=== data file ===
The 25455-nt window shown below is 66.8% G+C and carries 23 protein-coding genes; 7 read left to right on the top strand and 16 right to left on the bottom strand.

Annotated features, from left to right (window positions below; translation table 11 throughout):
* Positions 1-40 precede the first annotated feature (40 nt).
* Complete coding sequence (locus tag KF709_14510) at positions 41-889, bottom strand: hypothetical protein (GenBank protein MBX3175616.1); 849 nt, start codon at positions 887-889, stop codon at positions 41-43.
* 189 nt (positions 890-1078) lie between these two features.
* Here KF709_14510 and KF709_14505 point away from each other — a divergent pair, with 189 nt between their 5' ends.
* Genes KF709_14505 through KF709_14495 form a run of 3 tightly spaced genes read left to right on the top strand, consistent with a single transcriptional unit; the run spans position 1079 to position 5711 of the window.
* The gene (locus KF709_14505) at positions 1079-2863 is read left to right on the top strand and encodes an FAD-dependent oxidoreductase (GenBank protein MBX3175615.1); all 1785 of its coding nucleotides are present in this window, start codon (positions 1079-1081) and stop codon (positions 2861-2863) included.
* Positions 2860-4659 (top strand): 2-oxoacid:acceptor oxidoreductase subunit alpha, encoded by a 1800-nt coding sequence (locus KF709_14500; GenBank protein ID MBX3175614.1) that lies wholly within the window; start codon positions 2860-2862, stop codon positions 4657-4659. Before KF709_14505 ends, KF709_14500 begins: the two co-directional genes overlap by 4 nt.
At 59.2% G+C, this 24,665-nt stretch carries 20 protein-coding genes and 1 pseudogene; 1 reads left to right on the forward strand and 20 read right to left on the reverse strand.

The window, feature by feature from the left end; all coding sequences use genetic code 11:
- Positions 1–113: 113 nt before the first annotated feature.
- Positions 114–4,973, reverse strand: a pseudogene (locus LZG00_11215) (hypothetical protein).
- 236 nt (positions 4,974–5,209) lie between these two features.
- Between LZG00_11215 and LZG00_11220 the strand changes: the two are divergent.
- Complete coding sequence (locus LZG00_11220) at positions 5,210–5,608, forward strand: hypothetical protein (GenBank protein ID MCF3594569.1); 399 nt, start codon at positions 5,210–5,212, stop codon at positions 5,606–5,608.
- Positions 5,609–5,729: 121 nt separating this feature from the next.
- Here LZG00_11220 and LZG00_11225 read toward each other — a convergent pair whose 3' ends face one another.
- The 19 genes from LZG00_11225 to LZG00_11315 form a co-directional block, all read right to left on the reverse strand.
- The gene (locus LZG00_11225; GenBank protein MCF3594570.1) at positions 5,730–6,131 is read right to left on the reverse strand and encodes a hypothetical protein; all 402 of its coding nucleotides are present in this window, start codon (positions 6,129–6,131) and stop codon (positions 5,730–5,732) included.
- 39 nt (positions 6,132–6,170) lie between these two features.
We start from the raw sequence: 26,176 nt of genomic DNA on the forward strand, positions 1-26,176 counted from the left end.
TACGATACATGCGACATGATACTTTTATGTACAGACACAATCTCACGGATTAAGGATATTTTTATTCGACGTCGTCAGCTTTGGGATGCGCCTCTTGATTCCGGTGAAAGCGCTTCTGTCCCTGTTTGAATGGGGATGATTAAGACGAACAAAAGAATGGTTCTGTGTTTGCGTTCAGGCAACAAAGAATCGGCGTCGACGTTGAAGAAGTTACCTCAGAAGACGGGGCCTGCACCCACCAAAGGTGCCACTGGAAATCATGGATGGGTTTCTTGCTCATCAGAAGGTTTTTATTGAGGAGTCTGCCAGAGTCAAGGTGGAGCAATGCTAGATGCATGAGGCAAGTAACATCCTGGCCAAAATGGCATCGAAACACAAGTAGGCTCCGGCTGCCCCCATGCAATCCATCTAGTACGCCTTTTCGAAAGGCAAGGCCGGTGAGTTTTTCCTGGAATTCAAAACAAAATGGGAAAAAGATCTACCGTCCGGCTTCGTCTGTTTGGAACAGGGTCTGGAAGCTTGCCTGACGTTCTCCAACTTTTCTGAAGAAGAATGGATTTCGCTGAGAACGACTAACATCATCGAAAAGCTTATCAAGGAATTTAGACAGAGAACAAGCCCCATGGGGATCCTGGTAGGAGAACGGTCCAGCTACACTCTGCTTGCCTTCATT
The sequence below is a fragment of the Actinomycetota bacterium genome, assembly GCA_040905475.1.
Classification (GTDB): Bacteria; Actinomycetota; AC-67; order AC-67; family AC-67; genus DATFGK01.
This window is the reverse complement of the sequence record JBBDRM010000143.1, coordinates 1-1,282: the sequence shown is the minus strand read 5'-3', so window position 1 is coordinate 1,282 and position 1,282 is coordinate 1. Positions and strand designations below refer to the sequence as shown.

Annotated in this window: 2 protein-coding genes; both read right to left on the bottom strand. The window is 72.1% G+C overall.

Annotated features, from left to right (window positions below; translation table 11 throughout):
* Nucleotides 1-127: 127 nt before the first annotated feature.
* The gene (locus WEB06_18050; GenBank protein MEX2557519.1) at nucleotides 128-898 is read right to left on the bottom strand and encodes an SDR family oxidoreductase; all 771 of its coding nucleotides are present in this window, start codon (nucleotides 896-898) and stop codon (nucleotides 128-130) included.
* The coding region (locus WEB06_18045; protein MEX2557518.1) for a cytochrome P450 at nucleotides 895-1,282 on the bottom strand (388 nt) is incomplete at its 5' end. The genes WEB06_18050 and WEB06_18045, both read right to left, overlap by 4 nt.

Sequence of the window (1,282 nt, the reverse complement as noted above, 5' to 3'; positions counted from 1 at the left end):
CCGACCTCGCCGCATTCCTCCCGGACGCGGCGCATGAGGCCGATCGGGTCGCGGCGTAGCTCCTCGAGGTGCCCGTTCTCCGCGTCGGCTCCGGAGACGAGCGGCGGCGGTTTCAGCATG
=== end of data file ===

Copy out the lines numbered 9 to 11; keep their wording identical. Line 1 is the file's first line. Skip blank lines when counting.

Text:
* Positions 2860-4659 (top strand): 2-oxoacid:acceptor oxidoreductase subunit alpha, encoded by a 1800-nt coding sequence (locus KF709_14500; GenBank protein ID MBX3175614.1) that lies wholly within the window; start codon positions 2860-2862, stop codon positions 4657-4659. Before KF709_14505 ends, KF709_14500 begins: the two co-directional genes overlap by 4 nt.
At 59.2% G+C, this 24,665-nt stretch carries 20 protein-coding genes and 1 pseudogene; 1 reads left to right on the forward strand and 20 read right to left on the reverse strand.

The window, feature by feature from the left end; all coding sequences use genetic code 11: